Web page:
Classification is defined as “grouping athletes into sport classes according to how much their impairment affects fundamental activities in each specific sport and discipline” (November 2015 IPC Athlete Classification Code, art. 2.1).
What is it purpose of classification?
Classification provides a structure for competition. Athletes competing in Para sports have an impairment that leads to a competitive disadvantage. Consequently, a system has to be put in place to minimise the impact of impairments on sport performance and to ensure the success of an athlete is determined by skill, fitness, power, endurance, tactical ability and mental focus. This system is called classification.
Is there one classification system for all sports?
No, each International Sports Federation or Para Sport must have and publish their own classification system. For example, the classification system and classes for swimming will be different for those in athletics, boccia or sailing. This is because each sport is different and, therefore, the effect of the impairment on each sport will be different.
How is it performed?
Will I be classified more than once?
At international level, an athlete will normally receive a confirmed classification after their first competition. The exceptions to this are where athletes may not have reached physical maturity or they are new to the sports and lack technical maturity in the sport.
Athletes who have a progressive condition will never receive a confirmed classification because their condition may change. These athletes may be seen by a classification panel at every international competition or they may be given a fixed review which means they will be seen by a panel at a fixed date in the future e.g. every two years.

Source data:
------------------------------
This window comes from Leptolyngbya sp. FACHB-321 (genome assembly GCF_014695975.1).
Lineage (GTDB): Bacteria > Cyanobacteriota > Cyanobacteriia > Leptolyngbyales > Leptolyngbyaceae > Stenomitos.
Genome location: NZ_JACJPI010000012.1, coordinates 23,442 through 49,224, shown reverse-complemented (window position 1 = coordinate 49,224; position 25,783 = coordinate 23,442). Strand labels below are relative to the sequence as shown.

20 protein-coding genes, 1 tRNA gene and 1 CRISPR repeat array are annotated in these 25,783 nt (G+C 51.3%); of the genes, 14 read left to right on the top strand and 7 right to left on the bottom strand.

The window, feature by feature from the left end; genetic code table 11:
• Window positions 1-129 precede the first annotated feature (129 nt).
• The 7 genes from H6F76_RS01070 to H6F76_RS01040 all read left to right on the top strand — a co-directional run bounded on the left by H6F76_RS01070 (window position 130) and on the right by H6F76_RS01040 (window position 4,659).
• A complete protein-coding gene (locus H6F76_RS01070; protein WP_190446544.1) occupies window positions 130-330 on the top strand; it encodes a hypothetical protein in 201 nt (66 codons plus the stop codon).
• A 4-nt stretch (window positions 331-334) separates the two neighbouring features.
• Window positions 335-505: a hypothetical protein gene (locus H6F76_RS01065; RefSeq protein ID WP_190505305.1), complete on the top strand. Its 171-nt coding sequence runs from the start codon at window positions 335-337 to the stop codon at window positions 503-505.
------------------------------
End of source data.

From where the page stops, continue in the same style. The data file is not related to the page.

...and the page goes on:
If an athlete’s medical condition changes or they have undergone a medical procedure or operation, they can request to be re-classified if they feel their ability to perform in their sport has changed.
How do I get classified?
The best way of getting classified is to approach your national disability sport organisation, your national Paralympic Committee or the national governing body which governs your Para Sport. They will advise you on the best way forward.
I want to be a classifier, how can I become one?
To be a classifier, you need a medical background or have a technical knowledge of the specific sport or sport science. If you have such qualifications and want to get involved you should contact your National Paralympic Committee or National Governing body for the sport you are interested in. If you have any problems finding the appropriate pathway, you contact us at email@example.com.
Where can I find further information?
Further detail on the (complex) matter of classification in the Paralympic Movement is available from the IPC website: https://www.paralympic.org/classification.